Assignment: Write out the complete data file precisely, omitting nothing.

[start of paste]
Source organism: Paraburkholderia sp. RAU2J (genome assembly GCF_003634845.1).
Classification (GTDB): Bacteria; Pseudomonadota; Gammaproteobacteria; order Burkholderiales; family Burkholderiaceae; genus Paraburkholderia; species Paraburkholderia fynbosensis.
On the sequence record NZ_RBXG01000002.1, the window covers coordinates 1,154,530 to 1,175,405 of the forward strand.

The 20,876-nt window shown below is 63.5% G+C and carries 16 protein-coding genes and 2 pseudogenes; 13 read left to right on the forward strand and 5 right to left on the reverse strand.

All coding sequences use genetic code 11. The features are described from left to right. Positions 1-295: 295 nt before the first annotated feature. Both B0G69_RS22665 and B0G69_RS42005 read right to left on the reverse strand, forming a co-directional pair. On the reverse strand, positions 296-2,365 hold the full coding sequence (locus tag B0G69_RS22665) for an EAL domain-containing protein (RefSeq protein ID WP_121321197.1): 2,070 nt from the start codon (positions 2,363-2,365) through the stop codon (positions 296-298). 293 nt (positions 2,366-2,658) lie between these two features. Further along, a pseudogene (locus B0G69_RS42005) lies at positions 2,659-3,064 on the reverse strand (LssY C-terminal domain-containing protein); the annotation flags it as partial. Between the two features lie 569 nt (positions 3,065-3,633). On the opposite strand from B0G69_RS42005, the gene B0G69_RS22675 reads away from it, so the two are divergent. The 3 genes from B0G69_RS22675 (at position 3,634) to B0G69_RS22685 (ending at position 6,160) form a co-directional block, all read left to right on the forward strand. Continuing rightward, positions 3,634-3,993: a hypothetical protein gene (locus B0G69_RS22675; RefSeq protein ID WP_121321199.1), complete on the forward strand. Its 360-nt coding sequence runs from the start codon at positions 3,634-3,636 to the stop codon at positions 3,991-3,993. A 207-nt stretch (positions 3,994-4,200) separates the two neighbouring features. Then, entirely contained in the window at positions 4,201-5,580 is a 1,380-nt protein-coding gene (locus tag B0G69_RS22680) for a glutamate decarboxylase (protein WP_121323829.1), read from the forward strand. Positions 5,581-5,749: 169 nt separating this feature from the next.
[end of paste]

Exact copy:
Source organism: Paraburkholderia sp. RAU2J (genome assembly GCF_003634845.1).
Classification (GTDB): Bacteria; Pseudomonadota; Gammaproteobacteria; order Burkholderiales; family Burkholderiaceae; genus Paraburkholderia; species Paraburkholderia fynbosensis.
On the sequence record NZ_RBXG01000002.1, the window covers coordinates 1,154,530 to 1,175,405 of the forward strand.

The 20,876-nt window shown below is 63.5% G+C and carries 16 protein-coding genes and 2 pseudogenes; 13 read left to right on the forward strand and 5 right to left on the reverse strand.

All coding sequences use genetic code 11. The features are described from left to right. Positions 1-295: 295 nt before the first annotated feature. Both B0G69_RS22665 and B0G69_RS42005 read right to left on the reverse strand, forming a co-directional pair. On the reverse strand, positions 296-2,365 hold the full coding sequence (locus tag B0G69_RS22665) for an EAL domain-containing protein (RefSeq protein ID WP_121321197.1): 2,070 nt from the start codon (positions 2,363-2,365) through the stop codon (positions 296-298). 293 nt (positions 2,366-2,658) lie between these two features. Further along, a pseudogene (locus B0G69_RS42005) lies at positions 2,659-3,064 on the reverse strand (LssY C-terminal domain-containing protein); the annotation flags it as partial. Between the two features lie 569 nt (positions 3,065-3,633). On the opposite strand from B0G69_RS42005, the gene B0G69_RS22675 reads away from it, so the two are divergent. The 3 genes from B0G69_RS22675 (at position 3,634) to B0G69_RS22685 (ending at position 6,160) form a co-directional block, all read left to right on the forward strand. Continuing rightward, positions 3,634-3,993: a hypothetical protein gene (locus B0G69_RS22675; RefSeq protein ID WP_121321199.1), complete on the forward strand. Its 360-nt coding sequence runs from the start codon at positions 3,634-3,636 to the stop codon at positions 3,991-3,993. A 207-nt stretch (positions 3,994-4,200) separates the two neighbouring features. Then, entirely contained in the window at positions 4,201-5,580 is a 1,380-nt protein-coding gene (locus tag B0G69_RS22680) for a glutamate decarboxylase (protein WP_121323829.1), read from the forward strand. Positions 5,581-5,749: 169 nt separating this feature from the next.